Internationalization and Localization in WordPress – Visionmate – A full-service digital partner

Internationalization and Localization in WordPress

When developing a WordPress theme from scratch it’s a good practice to internationalize your theme so it’s available for translation. It will allow people from all over the world to use it in whatever language they need.

What is Internationalization (i18n) and Localization (l10n)?

I18n is a process of making your theme translatable. This is the job of the theme developer to get it ready. It’s often abbreviated as i18n because there are 18 letters between the i and the n.

L10n refers to the process of actually translating your theme to another language. This can be done by the theme’s users. In order to localize the theme it has to be internationalized first. Localization is abbreviated as l10n because there are 10 letters between the l and the n.

Gettext libraries

WordPress uses gettext libraries to load the translations. It has three types of files:

POT (Portable Object Template): The first step in the translation process. This file is responsible for generating strings that need to be translated. However it doesn’t contain any translations by itself.

PO (Portable Object): These files on the other hand contain the translations and the original strings.

MO (Machine Object): These files are used by functions to load the translations. It’s not human-readable, but they are the most important.

Preparing the Theme

Preparing your theme for internationalization is not as complicated as it might seem. WordPress already provides a set of handy functions for that. First of all we need to include a function in functions.php which will load the translations:

function my_theme_load_theme_textdomain() {
    load_theme_textdomain( 'my-theme', get_template_directory() . '/languages' );
add_action( ‘after_setup_theme','my_theme_load_theme_textdomain' );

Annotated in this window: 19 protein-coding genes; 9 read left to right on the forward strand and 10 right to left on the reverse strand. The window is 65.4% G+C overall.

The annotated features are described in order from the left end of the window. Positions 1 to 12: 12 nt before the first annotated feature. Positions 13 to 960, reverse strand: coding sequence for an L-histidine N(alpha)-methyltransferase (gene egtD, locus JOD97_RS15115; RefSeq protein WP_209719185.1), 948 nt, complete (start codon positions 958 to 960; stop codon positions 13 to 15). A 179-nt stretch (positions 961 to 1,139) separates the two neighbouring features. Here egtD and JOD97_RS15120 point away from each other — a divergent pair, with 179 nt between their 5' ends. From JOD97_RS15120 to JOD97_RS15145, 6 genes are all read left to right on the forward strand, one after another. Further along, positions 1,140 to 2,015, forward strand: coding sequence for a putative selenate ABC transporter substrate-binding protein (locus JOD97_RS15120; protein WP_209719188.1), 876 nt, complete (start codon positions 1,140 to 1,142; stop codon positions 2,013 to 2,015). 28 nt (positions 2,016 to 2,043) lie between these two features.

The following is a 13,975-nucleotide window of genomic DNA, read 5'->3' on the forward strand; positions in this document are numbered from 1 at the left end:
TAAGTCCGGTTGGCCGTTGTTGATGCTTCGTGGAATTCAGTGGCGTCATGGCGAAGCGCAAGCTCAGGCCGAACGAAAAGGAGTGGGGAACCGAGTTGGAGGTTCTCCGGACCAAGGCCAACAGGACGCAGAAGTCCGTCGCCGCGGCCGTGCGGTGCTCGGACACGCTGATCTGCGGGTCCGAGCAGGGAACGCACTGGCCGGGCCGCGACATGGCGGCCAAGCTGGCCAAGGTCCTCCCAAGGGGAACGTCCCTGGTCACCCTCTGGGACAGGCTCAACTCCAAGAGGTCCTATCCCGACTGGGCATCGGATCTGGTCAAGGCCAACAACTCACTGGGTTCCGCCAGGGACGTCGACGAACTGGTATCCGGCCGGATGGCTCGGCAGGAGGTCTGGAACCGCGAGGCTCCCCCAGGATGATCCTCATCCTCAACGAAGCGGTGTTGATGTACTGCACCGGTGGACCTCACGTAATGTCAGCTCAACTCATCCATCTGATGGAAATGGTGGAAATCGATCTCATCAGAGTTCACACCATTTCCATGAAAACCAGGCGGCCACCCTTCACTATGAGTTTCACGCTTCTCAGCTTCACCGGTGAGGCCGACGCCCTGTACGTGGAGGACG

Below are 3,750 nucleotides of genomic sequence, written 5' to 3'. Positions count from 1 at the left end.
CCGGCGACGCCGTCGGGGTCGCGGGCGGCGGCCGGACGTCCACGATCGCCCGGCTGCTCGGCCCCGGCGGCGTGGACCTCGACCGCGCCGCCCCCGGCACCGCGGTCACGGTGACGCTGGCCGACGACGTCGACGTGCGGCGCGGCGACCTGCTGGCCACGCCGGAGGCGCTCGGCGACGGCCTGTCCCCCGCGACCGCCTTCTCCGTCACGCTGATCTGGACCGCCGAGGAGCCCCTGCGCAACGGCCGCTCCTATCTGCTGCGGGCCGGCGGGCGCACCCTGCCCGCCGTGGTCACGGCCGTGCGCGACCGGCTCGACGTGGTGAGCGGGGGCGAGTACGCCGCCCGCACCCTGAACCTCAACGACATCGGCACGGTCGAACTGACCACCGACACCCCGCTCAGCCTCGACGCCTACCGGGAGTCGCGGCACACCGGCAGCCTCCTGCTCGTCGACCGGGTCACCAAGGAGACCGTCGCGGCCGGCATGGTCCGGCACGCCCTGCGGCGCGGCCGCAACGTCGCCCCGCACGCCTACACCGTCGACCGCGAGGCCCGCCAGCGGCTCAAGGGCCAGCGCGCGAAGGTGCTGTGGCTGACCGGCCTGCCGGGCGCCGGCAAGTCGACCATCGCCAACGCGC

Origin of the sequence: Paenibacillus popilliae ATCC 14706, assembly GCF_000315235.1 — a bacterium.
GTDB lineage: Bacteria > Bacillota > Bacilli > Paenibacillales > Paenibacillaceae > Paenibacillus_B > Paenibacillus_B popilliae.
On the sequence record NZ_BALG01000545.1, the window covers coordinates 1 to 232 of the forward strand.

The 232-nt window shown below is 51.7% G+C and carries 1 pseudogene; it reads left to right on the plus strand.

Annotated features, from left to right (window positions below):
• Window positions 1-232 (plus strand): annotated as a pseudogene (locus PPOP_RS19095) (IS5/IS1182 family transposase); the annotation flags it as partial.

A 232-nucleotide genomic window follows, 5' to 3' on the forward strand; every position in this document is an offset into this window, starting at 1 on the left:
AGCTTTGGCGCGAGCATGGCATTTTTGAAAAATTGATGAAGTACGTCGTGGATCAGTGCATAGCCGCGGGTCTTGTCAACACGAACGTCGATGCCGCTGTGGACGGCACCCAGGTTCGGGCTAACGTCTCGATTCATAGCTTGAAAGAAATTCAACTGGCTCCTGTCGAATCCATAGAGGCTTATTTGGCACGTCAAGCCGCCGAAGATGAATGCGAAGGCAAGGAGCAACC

The next step is editing text strings. In order to make strings translatable they should not be hardcoded. Wrap the original strings in one of the WordPress localization functions. The most commonly used functions:

__()          /* returns the translation of its argument */

_e()          /* echos the string to the browser */

esc_html__()  /* escapes and returns the translation of its argument */

esc_html_e()  /* escapes and echos the translation of its argument */


<h1><?php __( 'Translatable text goes here', 'theme-domain' ); ?></h1>
<h3><?php esc_html__( 'Translatable text goes here', 'theme-domain' ); ?></h3>

Sometimes you need to output variables, date or plurals in your strings. WordPress provides localization functions for all these cases. Check the full list here.

When your theme files are ready, the next step is to generate POT file. There are a couple of ways to generate POT file that are described here. I usually use Gulp task runner while developing WordPress themes, so I also create POT file using Gulp (see gulp-wp-pot package).

npm install --save-dev gulp-wp-pot

var gulp = require('gulp');
var wpPot = require('gulp-wp-pot');
gulp.task('default', function () {
    return gulp.src('src/*.php')
        .pipe(wpPot( {
            domain: 'domain',
            package: 'Example project'
        } ))

The plugin looks for strings enclosed in localization functions and creates POT files with these strings. POT file should be delivered along with the theme so users can translate files using Poedit.

Poedit is an open source application and it’s the most popular tool for translating WordPress themes. It takes POT file and generates PO and MO files for the appropriate language.

Now your theme is translation ready!

Internationalization is not something developers can avoid, it’s a must-have today. Besides that if you plan to submit your themes to it’s a requirement.

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